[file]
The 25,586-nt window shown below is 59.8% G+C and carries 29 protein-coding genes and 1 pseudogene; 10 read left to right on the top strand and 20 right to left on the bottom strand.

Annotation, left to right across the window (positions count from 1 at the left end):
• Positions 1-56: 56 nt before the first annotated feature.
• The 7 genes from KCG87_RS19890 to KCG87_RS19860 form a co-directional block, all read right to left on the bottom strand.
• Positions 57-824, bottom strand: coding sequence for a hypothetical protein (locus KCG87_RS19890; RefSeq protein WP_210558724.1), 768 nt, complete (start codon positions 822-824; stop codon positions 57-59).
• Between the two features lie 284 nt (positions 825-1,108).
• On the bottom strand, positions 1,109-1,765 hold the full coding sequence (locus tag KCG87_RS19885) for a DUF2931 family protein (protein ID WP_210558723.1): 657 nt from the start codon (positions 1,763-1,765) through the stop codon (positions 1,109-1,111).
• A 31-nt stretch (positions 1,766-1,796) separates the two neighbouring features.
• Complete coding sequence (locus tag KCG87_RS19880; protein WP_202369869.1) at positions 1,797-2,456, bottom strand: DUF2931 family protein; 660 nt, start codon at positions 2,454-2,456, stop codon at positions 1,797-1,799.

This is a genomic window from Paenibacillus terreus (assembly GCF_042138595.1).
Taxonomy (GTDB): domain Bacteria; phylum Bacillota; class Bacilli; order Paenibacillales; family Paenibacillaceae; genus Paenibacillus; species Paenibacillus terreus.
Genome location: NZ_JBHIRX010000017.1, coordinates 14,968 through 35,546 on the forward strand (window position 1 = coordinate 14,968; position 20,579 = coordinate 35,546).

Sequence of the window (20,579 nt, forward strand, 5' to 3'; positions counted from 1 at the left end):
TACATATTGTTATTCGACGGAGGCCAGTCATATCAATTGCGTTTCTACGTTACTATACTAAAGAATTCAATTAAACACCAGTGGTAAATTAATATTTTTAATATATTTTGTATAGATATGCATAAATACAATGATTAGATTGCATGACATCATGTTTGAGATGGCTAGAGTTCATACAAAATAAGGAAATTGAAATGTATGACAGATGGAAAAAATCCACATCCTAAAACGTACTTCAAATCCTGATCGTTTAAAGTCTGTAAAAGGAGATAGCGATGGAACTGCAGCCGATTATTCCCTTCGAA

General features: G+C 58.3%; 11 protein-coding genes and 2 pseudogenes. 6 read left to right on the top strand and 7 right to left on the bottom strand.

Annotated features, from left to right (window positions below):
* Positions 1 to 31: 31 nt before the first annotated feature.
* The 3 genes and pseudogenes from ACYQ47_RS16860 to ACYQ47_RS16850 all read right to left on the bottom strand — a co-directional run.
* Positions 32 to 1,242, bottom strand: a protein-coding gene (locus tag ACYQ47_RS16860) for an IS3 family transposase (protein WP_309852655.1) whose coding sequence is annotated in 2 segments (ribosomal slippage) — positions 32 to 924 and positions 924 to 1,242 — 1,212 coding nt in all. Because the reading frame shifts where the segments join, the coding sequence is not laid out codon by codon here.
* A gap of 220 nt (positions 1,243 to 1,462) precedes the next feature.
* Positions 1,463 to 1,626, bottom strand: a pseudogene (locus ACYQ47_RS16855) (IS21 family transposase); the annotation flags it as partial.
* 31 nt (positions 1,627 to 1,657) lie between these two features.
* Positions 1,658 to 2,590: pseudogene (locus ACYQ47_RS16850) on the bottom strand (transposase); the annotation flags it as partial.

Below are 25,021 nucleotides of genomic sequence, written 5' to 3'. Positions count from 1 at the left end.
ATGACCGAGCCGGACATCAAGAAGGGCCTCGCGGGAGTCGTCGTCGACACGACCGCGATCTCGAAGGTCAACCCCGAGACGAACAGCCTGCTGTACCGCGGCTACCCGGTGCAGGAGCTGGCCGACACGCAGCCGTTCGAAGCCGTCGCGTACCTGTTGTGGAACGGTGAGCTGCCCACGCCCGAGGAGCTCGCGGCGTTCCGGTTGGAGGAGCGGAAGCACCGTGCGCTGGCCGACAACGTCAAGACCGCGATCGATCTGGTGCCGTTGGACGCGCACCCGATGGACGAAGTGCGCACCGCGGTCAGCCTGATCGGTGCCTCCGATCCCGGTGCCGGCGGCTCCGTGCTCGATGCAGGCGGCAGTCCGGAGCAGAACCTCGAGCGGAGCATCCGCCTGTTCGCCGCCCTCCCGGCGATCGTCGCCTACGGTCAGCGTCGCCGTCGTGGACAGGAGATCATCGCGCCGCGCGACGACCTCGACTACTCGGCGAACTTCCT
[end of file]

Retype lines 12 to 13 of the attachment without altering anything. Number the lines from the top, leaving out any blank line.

Genome location: NZ_JBHIRX010000017.1, coordinates 14,968 through 35,546 on the forward strand (window position 1 = coordinate 14,968; position 20,579 = coordinate 35,546).

Sequence of the window (20,579 nt, forward strand, 5' to 3'; positions counted from 1 at the left end):